The lies and deceit in government are not the ultimate end of the hypocrisy because people’s lives are damaged and endangered. The destruction and distrust that they peddle cause killings, detention, and fear. The welfare the people as well as their sense of well-being are threatened and undermined, by the people in government who are supposed to be leading and caring for them.

One recent example of this hypocrisy is the string of cruel and callous actions taken against Reina Mae Nasino and her infant daughter River. Reina Mae, an urban-poor organizer, was arbitrarily arrested and jailed on November 5, 2019. Using a questionable warrant to search the office where Reina was staying, firearms and explosives were planted and Reina Mae was detained under the resultant fabricated charges. Her infant daughter River was born under custody. At only six weeks in age, the court ordered that River be removed from the jail, denying the small infant access to breastmilk and her mother’s care. At the age of only three months, River died of pneumonia. Even after the River’s tragic death, the Manila Trial Court reduced the granted three-day furlough of the 23-year-old political prisoner to attend the wake and burial of her daughter to just two visits of three-hours each. Denying Reina Mae’s last moments to grieve and be with her daughter was heartless. Still, this attitude was foreshadowed by the court’s indifference and cruelty in not allowing Reina Mae more time with her infant daughter when River was still alive and well. Baby River Nasino may not even have succumb to death, if she only had been permitted to remain with her mother.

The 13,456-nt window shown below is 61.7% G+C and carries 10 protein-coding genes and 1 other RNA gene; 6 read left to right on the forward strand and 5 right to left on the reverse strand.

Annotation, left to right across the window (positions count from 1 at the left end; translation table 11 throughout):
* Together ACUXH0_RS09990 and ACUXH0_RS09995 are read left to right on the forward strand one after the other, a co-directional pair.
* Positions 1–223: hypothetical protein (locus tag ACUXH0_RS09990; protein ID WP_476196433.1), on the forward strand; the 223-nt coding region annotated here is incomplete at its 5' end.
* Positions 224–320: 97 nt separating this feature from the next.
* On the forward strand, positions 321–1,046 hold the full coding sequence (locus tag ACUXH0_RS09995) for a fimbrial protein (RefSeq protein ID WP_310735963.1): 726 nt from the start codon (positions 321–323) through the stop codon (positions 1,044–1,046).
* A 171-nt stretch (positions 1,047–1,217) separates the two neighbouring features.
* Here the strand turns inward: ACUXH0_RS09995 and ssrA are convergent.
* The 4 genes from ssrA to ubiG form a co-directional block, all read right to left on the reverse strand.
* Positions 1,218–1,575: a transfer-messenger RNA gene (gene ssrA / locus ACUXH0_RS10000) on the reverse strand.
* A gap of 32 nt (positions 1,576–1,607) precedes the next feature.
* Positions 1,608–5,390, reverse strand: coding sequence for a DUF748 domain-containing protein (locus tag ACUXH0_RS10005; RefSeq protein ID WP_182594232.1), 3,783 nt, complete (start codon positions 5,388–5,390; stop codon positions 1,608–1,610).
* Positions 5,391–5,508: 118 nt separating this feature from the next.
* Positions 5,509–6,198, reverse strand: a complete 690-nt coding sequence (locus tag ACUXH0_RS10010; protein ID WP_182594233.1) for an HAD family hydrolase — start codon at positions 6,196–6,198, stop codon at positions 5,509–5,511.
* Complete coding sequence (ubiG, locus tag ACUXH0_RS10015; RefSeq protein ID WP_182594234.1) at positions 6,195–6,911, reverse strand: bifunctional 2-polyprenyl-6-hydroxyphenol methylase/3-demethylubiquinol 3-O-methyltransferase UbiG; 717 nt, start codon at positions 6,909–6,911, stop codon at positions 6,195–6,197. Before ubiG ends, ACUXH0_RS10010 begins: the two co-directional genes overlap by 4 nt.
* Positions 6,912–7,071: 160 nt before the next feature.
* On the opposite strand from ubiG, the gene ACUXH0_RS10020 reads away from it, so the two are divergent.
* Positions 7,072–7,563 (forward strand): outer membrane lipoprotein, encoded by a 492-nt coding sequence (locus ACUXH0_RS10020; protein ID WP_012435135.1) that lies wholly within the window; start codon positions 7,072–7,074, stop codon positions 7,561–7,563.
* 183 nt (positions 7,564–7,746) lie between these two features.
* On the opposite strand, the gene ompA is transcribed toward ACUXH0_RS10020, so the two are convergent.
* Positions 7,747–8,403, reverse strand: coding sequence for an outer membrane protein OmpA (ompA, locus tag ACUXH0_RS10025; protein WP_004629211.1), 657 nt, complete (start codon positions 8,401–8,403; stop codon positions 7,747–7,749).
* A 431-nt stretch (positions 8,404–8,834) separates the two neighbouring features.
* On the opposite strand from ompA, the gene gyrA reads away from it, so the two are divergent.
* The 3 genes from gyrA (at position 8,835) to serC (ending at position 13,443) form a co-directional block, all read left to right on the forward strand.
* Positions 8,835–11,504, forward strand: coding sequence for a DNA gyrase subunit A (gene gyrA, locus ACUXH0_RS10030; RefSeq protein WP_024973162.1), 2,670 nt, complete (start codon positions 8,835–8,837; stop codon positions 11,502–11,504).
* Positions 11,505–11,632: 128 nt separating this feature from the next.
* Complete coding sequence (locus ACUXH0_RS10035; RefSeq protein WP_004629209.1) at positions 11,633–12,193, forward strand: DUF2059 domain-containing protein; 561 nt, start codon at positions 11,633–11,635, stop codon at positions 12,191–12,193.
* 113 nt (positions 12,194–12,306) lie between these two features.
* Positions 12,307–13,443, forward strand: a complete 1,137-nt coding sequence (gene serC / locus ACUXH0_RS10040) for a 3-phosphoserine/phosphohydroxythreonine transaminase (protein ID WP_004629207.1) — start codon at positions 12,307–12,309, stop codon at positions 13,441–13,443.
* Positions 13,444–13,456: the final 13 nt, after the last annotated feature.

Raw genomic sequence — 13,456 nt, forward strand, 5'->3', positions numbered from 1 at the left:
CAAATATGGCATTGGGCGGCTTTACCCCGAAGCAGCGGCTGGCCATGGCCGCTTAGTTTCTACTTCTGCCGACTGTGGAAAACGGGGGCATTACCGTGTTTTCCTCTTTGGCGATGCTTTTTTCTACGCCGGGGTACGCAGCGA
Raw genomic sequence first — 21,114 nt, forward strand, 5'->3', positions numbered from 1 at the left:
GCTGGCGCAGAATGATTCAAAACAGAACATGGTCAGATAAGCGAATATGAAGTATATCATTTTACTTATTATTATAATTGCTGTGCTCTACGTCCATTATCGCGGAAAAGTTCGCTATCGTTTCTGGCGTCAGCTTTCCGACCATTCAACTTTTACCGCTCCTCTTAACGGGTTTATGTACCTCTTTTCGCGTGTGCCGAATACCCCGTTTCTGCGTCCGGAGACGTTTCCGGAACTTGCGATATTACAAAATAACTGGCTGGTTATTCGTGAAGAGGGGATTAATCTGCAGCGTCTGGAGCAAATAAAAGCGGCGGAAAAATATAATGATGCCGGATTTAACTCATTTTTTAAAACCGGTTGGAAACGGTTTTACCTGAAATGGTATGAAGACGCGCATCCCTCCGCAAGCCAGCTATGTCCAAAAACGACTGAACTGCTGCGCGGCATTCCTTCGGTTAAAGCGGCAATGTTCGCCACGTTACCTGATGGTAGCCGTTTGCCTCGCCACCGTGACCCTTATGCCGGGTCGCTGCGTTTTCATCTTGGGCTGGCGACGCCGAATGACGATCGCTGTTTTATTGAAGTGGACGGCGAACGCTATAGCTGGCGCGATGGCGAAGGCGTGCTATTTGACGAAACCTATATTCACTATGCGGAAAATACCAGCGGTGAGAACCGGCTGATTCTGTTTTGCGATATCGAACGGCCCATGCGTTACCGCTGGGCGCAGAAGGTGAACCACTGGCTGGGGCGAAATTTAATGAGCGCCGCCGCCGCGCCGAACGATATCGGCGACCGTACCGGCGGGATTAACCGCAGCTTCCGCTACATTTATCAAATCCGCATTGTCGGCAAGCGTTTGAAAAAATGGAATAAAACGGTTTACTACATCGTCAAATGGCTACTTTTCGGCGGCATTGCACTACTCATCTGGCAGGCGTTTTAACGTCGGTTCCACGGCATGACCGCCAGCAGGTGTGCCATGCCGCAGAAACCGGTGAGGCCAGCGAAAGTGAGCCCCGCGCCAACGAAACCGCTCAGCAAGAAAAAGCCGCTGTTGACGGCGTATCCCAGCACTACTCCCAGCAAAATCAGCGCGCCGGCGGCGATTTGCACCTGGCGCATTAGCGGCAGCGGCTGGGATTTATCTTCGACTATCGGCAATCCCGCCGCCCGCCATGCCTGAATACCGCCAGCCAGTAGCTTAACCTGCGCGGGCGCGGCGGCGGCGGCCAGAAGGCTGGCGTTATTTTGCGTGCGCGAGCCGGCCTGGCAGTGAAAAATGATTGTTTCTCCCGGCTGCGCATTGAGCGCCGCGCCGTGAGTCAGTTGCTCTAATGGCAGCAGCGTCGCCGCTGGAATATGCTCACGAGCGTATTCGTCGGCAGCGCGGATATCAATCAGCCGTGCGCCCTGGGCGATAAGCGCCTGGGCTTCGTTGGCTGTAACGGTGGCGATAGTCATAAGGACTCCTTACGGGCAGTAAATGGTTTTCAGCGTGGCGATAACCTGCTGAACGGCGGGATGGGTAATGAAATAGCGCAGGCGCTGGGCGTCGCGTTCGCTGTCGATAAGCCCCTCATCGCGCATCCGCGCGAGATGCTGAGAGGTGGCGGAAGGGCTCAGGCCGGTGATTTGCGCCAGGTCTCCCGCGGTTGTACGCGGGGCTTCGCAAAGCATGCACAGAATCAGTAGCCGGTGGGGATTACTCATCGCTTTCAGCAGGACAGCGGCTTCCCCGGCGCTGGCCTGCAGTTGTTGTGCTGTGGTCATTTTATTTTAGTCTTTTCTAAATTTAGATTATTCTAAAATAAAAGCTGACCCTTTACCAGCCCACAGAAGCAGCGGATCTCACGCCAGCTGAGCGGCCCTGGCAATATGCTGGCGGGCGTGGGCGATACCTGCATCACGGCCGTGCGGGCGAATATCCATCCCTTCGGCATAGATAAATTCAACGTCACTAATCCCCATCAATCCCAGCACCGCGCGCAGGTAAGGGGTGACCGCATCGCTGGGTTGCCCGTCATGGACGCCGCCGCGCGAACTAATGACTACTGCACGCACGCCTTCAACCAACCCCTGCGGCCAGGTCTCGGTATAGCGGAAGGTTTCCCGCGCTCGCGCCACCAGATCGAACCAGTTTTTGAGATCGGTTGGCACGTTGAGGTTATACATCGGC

The hypocrisy of it all was punctuated during Baby River funeral on October 16, 2020. Scores of policemen clogged the streets and a multitude of prisons guards surrounded Reina Mae and her grieving family. Such was not only hypocritical, but an over-exaggeration of the police’s necessity, authority, and importance. The drama was not only in the number of guards and officers, but also in the full battle gear and high-powered firearms they brandished. It was as if they were ready to go to war against a little child. The contrast of the dense flock of fully armed guards that enveloped Baby River’s burial and Reina Mae’s small form weighted down by sweltering heat, excessive PPE and handcuffs was a undeniable visual image of the state’s hypocrisy and misplaced priorities. The Bureau of Jail Management and Penology had argued in court to reduce Reina Mae’s furlough because of limited personnel. This was clearly hubris and lies. State forces say that they exist “to serve and protect.” Whom do they serve? Whom do they protect? In this time of great loss and anguish, Reina Mae and her family experienced great disservice. They were also traumatized and disrespected.